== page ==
We still don’t know how the disease pathways of transmission occur and what vectors of transmission occur within species specific susceptibility to the disease. (Olsen, 2013) Only recently do we believe there are many strains or species of this fungus making its’ way around the world. In the last four years a team of scientist has been compiling a digital map(s) of where the Bd fungus has been located. The purpose of this team’s effort focuses on providing new insights into both Bd occurrence patterns and the development of hypotheses for the study of Bd ecology and epidemiology, and inform species and land-management planning efforts they have reported: 1) spatial and taxonomic patterns of infection, including amphibian families that appear over and under-infected; 2) relationships between Bd occurrence and declining amphibian species, including an analysis of Bd occurrence, species richness, and occurrence of enigmatic population declines and 3) patterns of environmental correlates including climate metrics for all species and for three families (Hylidae, Bufonidae, Ranidae) at the global scale and the U.S.A. scale. (Olsen, 2013) (www.Bd-maps.net)

Hypothesis of the development and spread of Batrachochytrium dendrobatidids
There have been many hypotheses and theories as to what brought about the development of Bd in the first place and how did it spread so rapidly in the last few years. Early in the history of Bd was that it was introduced by the African Clawed Frog that was imported into the United States for pregnancy testing on women. (Weldon, 2004) Some scientist believes global warming in some way triggered the transition of a plant fungus to jump the species barrier and transition into our current epidemic. (Pounds, 2007) No matter how it began it is believed by this scientist that it has always existed and like most diseases given the right circumstances and opportunity developed into the present day scourge.

Watch Frogs: The Thin Green Line on PBS. See more from Nature.





Despite the devastation of amphibian populations around the world we are seeing resurgence of some populations of amphibians. It is believed that some Bd isn’t as virulent as other, even though genetically they are the same. (Berger, 2005) Still in question is the potency of these different strains of Bd or is it the genetic makeup of the different taxon of amphibians? Is it the environment that challenges the fungus survivorship or is it simply genetic viability of the strain of Bd?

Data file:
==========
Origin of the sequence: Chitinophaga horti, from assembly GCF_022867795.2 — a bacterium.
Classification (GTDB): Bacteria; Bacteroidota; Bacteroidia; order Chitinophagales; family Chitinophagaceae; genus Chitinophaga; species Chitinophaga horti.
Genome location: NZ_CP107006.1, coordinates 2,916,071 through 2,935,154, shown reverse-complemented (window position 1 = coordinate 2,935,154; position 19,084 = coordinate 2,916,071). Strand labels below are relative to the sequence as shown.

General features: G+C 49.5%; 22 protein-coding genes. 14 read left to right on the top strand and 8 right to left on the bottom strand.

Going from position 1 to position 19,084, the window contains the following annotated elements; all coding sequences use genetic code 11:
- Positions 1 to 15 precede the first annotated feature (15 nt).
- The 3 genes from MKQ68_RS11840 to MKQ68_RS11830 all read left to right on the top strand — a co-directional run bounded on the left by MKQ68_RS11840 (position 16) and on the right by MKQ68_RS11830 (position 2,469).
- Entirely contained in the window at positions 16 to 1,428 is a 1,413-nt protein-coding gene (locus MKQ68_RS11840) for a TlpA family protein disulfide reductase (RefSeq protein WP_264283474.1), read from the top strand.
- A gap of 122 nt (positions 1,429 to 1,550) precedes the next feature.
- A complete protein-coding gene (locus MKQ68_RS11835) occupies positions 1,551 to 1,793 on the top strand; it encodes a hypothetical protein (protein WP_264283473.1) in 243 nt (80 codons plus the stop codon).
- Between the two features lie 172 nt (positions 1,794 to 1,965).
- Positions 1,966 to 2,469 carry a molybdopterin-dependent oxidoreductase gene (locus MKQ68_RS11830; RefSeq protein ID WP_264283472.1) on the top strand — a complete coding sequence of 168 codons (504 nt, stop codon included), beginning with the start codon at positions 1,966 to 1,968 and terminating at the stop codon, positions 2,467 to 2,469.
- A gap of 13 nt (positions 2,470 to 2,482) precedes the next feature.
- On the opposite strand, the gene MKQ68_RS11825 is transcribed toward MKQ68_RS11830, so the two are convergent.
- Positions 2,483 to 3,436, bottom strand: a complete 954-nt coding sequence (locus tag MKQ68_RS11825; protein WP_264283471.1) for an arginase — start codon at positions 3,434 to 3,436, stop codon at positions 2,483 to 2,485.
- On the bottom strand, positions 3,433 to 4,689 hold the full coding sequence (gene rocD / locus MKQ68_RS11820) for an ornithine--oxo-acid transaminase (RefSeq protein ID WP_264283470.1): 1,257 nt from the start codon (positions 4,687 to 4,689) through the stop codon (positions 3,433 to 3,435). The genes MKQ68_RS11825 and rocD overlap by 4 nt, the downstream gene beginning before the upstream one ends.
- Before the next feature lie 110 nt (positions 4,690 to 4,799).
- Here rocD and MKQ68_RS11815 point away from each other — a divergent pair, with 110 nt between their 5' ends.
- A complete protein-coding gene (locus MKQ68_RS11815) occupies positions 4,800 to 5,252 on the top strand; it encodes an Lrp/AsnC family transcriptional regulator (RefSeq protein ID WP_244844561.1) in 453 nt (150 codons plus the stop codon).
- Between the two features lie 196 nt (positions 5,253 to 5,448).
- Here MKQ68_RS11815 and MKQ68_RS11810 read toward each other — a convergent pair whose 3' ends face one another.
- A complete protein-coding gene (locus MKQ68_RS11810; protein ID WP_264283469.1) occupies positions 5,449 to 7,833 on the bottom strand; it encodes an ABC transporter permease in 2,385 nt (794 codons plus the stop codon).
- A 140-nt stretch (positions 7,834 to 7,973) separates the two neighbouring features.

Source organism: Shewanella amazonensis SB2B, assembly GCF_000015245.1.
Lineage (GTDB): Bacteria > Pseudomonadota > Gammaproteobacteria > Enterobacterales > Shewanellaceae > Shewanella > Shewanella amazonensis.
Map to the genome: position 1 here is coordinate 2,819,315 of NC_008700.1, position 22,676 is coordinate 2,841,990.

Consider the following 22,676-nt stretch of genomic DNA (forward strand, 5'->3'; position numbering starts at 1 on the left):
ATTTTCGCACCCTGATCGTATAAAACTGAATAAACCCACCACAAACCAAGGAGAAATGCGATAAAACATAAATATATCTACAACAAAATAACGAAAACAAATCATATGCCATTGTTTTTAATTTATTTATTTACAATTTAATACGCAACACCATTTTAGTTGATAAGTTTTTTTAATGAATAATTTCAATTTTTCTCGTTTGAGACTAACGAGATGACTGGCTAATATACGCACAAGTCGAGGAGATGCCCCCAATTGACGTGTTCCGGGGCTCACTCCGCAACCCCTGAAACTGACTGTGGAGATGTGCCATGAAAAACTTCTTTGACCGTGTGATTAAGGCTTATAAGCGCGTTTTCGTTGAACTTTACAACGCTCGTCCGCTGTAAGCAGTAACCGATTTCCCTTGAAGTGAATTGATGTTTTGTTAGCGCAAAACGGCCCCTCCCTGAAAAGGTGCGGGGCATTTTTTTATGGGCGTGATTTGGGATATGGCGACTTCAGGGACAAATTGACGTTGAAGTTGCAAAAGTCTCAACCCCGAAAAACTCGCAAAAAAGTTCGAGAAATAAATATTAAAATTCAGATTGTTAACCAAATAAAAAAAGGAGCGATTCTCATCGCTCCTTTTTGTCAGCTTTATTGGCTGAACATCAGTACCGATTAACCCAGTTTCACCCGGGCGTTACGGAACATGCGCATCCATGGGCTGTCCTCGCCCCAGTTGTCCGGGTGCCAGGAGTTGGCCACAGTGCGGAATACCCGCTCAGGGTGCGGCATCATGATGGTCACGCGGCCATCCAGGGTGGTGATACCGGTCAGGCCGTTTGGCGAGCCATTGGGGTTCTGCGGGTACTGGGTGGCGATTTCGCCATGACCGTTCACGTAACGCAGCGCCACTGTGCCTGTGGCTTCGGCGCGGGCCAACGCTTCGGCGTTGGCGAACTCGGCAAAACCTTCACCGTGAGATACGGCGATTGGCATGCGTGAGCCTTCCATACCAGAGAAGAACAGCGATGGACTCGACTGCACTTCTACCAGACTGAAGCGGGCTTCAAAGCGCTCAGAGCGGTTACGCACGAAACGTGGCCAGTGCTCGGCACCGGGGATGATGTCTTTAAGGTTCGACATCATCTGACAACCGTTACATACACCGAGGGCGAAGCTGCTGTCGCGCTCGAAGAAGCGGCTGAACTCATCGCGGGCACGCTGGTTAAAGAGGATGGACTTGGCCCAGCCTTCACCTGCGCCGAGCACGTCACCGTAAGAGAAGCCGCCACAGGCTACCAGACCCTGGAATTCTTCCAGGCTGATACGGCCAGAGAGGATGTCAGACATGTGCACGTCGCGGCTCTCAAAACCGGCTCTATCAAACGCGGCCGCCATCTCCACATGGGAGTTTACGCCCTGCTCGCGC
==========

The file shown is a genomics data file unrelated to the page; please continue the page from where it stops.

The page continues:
To address the issue surrounding the genomic changes that accompanied the evolution of pathogenicity scientist compared Bd with Homolaphlyctis polyrhiza (Hp) a closely related chytrid fungus that is known pathogen of vertebrates. It was discovered that Bd and Hp had different nutritional modes in which Bd was only capable of growing in amphibian skin alone. Most chytrids are saprobes like Hp, and Bd’s ability to infect vertebrate’s skin likely arose after the divergence of Bd and Hp from their common ancestor. (Joneson, 2011). Though lacking in evidence it is believe by some scientist a genetic factor may be involved. It was observed by scientist conducting experiments on frogs infected with Bd that several hundred immune gene function responses found in vertebrates were noted. (Rosenblum, 2012)

Conclusion: New Horizon

Since Darwin’s time it has been known that life is ever changing to accommodate nature and that it reveals itself when the environment challenges the survival ship of a species or taxon. Though some species of amphibians may disappear it is in nature that some will survive. As with most diseases scientist learn much from the outcome and in the case of the Bd fungus we are and will be learning how genes work to response to this environmental challenge. Some scientist are noting that after the Bd fungus passes through an area that some of the amphibians survive. There are several hypotheses regarding these phenomena but it is this author’s hope and belief that genetic factors are involved that will save some of the species of frogs in our world.

Citations:

Bd Mapping Group: www.Bd-maps.net
Berger, Lee, Marantelli, Gerry, Skerratt, Lee F. and Speare, Rick. (2005) Virulence of the Amphibian Chytrid Fungus
Johnson, M.L., R. Speare. 2003. Survival of Batrachochytrium dendrobatidis in water: Quarantine and disease control implications, Emerging Infectious Diseases 9: 922-925.
Johnson, M.L., R. Speare. 2005. Possible modes of dissemination of the amphibian chytrid Batrachochytrium dendrobatidis in the environment, Diseases of Aquatic Organisms 65:181-186.
Joneson, S., Stajich, J.E., Shlu, Shin-Han, and Rosenblum, E. B. (2011) Genomic Transition to Pathogenicity in Chytrid Fungi, PLoS Pathogens, Vol. 7, Issue 11, e1002338.
Olson, Deanna H., Aanensen, David M., Ronnenberg, Kathryn L., Powell, Christopher I., Walker, Susan F., Bielby, Jon, Garner, Trenton W. J., Weaver, George, and Fisher, Matthew C. (2013) Mapping the Global Emergence of Batrachochytrium dendrobatidis, the Amphibian Chytrid Fungus. PLoS One, Vol. 8, Issue 2, e56802. Retrieved from: www.plosone.org
Pounds, J.A. (2007) Global Warming and Amphibian Losses, Nature: Vol 447. Doi:10.1038/nature05942
Rosenblum, E.B., Poorten, T.J., and Settles, M., (2012) Only Skin Deep; shared genetic response to the deadly chytrid fungus in susceptible frog species. Molecular Ecology. Blackwell Publishing Ltd., doi: 10.111/j.1365-294X.2012,05481.x
Rosenblum, Erica Bree, Voyles, Jamie, Poorten, Thomas J. and Stajch, Jason E., (2010), The Deadly Chytrid Fungus: A Story of an Emerging Pathogen. PLoS Pathogens, Vol. 6, Issue 1, e1000550. Retrieved from: www.plospathogens.org.
Weldon, Che, Louis du Preez H., Hyatt, Alex D., Muller, and Speare, Rick. (2004), Origin of the Amphibian Chytrid Fungus, Emerging Infectious Diseases. Retrieved from: www.cdc.gov/eid - Vol. 10. No. 12